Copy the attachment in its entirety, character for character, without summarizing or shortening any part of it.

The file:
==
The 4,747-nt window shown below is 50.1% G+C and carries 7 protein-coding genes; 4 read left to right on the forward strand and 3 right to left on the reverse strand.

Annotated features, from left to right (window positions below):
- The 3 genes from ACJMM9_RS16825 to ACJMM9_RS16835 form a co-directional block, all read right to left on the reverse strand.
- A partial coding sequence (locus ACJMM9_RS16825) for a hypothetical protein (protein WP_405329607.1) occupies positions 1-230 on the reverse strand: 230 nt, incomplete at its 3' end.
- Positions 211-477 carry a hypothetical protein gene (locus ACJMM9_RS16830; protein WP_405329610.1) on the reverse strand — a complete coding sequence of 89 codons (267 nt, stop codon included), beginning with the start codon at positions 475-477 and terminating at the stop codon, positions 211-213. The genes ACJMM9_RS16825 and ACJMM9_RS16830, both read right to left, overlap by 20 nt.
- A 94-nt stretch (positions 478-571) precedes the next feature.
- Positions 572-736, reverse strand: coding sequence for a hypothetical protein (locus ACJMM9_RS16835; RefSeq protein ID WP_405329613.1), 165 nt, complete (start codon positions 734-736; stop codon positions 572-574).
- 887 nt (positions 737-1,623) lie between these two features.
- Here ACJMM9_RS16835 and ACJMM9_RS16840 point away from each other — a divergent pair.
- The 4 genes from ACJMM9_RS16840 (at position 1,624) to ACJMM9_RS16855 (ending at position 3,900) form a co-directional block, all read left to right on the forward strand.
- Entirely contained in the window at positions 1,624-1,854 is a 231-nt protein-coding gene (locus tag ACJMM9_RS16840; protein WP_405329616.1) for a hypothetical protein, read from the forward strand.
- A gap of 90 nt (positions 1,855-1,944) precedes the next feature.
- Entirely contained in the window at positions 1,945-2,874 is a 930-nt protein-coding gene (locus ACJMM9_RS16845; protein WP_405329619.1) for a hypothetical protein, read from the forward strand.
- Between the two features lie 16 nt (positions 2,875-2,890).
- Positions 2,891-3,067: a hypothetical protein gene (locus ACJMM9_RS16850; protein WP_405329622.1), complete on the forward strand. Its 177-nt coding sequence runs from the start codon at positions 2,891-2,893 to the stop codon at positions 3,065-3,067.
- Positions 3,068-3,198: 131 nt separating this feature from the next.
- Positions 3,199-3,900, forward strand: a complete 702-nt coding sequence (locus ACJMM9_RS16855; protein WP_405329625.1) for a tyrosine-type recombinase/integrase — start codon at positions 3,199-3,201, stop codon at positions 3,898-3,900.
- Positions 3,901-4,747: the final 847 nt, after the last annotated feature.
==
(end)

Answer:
The 4,747-nt window shown below is 50.1% G+C and carries 7 protein-coding genes; 4 read left to right on the forward strand and 3 right to left on the reverse strand.

Annotated features, from left to right (window positions below):
- The 3 genes from ACJMM9_RS16825 to ACJMM9_RS16835 form a co-directional block, all read right to left on the reverse strand.
- A partial coding sequence (locus ACJMM9_RS16825) for a hypothetical protein (protein WP_405329607.1) occupies positions 1-230 on the reverse strand: 230 nt, incomplete at its 3' end.
- Positions 211-477 carry a hypothetical protein gene (locus ACJMM9_RS16830; protein WP_405329610.1) on the reverse strand — a complete coding sequence of 89 codons (267 nt, stop codon included), beginning with the start codon at positions 475-477 and terminating at the stop codon, positions 211-213. The genes ACJMM9_RS16825 and ACJMM9_RS16830, both read right to left, overlap by 20 nt.
- A 94-nt stretch (positions 478-571) precedes the next feature.
- Positions 572-736, reverse strand: coding sequence for a hypothetical protein (locus ACJMM9_RS16835; RefSeq protein ID WP_405329613.1), 165 nt, complete (start codon positions 734-736; stop codon positions 572-574).
- 887 nt (positions 737-1,623) lie between these two features.
- Here ACJMM9_RS16835 and ACJMM9_RS16840 point away from each other — a divergent pair.
- The 4 genes from ACJMM9_RS16840 (at position 1,624) to ACJMM9_RS16855 (ending at position 3,900) form a co-directional block, all read left to right on the forward strand.
- Entirely contained in the window at positions 1,624-1,854 is a 231-nt protein-coding gene (locus tag ACJMM9_RS16840; protein WP_405329616.1) for a hypothetical protein, read from the forward strand.
- A gap of 90 nt (positions 1,855-1,944) precedes the next feature.
- Entirely contained in the window at positions 1,945-2,874 is a 930-nt protein-coding gene (locus ACJMM9_RS16845; protein WP_405329619.1) for a hypothetical protein, read from the forward strand.
- Between the two features lie 16 nt (positions 2,875-2,890).
- Positions 2,891-3,067: a hypothetical protein gene (locus ACJMM9_RS16850; protein WP_405329622.1), complete on the forward strand. Its 177-nt coding sequence runs from the start codon at positions 2,891-2,893 to the stop codon at positions 3,065-3,067.
- Positions 3,068-3,198: 131 nt separating this feature from the next.
- Positions 3,199-3,900, forward strand: a complete 702-nt coding sequence (locus ACJMM9_RS16855; protein WP_405329625.1) for a tyrosine-type recombinase/integrase — start codon at positions 3,199-3,201, stop codon at positions 3,898-3,900.
- Positions 3,901-4,747: the final 847 nt, after the last annotated feature.